Market Dominance Doesn’t Last; Regulation Shouldn’t Either

One of the justifications for heavy regulation of large companies is that they use market power to crush competition and maintain market dominance. Yet the history of America’s most successful companies—those that make it on to the Dow Jones Industrial Average (DJIA)—doesn’t support that theory. Sustainable competitive advantage is very hard to achieve, even for these titans of industry.

If we look at the history of the DJIA, we can immediately identify several significant changes in its sectoral composition over the years.

The DIJA was first published in 1884. It consisted of 11 companies, eight of which were railroad companies. The index was later expanded to 12 companies, before being expanded to 20 in 1916. The present Dow Jones Industrial Average began in 1928, when the list was lengthened once more from 20 to 30, consisting mostly of manufacturing companies and resource extraction companies such as Bethlehem Steel and Atlantic Petroleum (who?).

After the Second World War, the Dow entered a period of stability that probably still colors people’s perception of it. Indeed, there were no changes to its composition between 1959 and 1976. By 1991, however, the DJIA had diversified away from manufacturing and mining as companies like McDonalds, Walt Disney, and J.P. Morgan entered the index.

The data reveal a declining trend in the dominance of the manufacturing industry. It accounted for almost half (46.7 percent) of Dow companies in 1965, going down to just one-fifth of DJIA companies today. In contrast, the tech and financial industries have seen tremendous growth over the same period. These groups accounted for just 6.6 percent of DIJA companies in 1965, growing to 36.7 percent today. Retail and consumer goods companies have also experienced a twofold increase from 16.7 to 33.3 percent over the same period.

Today, the DJIA is probably more diversified than ever before, with tech companies (Apple, Microsoft), payments networks (American Express, Visa), banks (Goldman Sachs, J.P. Morgan), and pharmaceutical and health companies alongside the traditional conglomerates and manufacturers. Needless to say, there are calls for more regulation of all of these companies.

Out of all the companies that have ever appeared on the Dow Jones Index since it was first introduced, 79 percent are no longer on the Index. The average time a company spends on the index is only 22.6 years. Over half of all the companies ever to appear on the index do not even exist anymore. This all shows creative destruction, innovation, and economic dynamism in action.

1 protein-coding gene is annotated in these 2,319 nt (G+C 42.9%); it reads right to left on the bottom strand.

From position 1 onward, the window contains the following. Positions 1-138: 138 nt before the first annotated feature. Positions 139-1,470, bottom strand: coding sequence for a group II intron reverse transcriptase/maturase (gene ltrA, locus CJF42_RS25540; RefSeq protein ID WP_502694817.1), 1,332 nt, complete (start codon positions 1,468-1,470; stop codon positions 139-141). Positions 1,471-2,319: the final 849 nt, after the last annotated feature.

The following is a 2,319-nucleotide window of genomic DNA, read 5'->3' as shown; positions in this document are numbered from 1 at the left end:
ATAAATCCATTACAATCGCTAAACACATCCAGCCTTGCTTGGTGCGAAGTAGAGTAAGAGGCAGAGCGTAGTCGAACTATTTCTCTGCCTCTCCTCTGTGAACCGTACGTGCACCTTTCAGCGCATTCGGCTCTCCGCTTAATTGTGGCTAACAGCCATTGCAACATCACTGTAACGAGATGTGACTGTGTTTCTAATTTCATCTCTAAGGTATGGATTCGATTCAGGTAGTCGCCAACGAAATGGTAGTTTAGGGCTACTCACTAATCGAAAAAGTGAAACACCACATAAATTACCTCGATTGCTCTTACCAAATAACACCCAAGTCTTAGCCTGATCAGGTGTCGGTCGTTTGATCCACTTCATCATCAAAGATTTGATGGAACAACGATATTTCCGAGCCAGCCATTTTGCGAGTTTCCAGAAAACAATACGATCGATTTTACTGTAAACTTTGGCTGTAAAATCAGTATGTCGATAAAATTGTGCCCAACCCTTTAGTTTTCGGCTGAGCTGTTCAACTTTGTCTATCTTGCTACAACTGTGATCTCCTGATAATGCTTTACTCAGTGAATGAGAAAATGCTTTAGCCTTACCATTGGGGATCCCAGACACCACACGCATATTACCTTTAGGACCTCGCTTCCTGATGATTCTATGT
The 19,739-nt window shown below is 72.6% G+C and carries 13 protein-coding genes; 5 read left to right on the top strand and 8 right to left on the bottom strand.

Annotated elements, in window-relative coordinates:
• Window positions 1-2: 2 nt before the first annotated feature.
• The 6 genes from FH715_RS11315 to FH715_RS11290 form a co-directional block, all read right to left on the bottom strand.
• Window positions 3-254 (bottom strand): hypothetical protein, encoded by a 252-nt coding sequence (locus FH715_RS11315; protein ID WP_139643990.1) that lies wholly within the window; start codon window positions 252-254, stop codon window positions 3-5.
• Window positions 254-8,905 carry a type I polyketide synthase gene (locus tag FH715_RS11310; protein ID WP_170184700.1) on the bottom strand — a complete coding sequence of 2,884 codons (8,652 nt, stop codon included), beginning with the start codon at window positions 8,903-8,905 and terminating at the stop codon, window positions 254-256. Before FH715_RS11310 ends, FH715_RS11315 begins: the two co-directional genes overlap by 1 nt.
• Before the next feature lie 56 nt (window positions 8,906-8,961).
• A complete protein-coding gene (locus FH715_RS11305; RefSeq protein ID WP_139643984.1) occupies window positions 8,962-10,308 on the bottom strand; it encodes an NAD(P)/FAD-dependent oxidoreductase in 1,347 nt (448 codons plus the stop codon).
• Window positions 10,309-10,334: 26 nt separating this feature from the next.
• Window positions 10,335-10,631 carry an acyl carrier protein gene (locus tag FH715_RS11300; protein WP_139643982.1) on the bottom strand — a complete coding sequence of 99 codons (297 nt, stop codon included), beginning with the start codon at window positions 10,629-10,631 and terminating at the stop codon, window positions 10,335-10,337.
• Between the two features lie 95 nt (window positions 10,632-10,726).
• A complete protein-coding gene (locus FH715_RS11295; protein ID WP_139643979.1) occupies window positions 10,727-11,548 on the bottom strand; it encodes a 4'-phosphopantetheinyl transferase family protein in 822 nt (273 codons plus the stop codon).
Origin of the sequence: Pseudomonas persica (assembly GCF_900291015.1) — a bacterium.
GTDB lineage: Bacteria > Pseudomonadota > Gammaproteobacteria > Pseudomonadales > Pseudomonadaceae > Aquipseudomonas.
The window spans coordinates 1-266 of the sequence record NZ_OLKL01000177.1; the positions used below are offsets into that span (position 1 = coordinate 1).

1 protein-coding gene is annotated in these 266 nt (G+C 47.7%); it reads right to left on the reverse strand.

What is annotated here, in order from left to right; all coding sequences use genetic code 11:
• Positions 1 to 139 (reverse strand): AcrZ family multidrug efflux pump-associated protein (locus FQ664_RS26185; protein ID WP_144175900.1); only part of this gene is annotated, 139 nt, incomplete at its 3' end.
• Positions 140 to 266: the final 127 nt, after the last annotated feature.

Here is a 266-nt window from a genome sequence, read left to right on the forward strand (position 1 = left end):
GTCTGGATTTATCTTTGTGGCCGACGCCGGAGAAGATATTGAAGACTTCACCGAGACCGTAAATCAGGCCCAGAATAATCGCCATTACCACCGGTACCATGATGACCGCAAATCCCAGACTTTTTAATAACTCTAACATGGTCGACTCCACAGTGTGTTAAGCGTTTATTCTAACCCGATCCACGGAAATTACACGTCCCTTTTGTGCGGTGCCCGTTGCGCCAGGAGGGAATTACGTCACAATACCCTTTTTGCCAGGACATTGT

Moreover, companies are remaining on the Dow for shorter periods than before. Among all companies only 19 percent have been on the index for more than 50 years, while 45 percent have been for 10 years or less, and 65 percent for 20 years or less.

The latest Dow Jones Industrial Average Index was updated in March, 2015. The current companies’ average stay on the index is 29.2 years. Only four out of the current 30 have been on the index for more than 50 years, while eight companies have been on it for less than 10 years.

When we consider how the composition of the DIJA has changed drastically over time from predominantly railroad companies to manufacturing and resource extraction companies and more recently tech ventures and financial firms we can begin to see how outdated regulations drafted during the Dow’s “heyday” of stability are inappropriate and often detrimental when applied to today’s DIJA companies.

Many of the rules and regulations drafted in the years when the manufacturing industry dominated the DJIA (1920’s-1990’s) fail to keep up with the constantly changing and dynamic nature of the market. Rather than having an experimental environment of learning and feedback whereby rules and regulations emerge from the bottom up and adapt to changes in the market, static regulations approaching a century old that were drafted for a manufacturing based economy are inappropriate in today’s economy and can stifle innovation.

Like common law, and the DJIA itself for that matter, regulation should be a product of spontaneous evolution; such a hands-off, experimental regulatory framework would better facilitate a rapidly changing market, ensuring the highest possible degree of market coordination.

Research associates Julija Simionenko and Jack Salmon contributed to this research.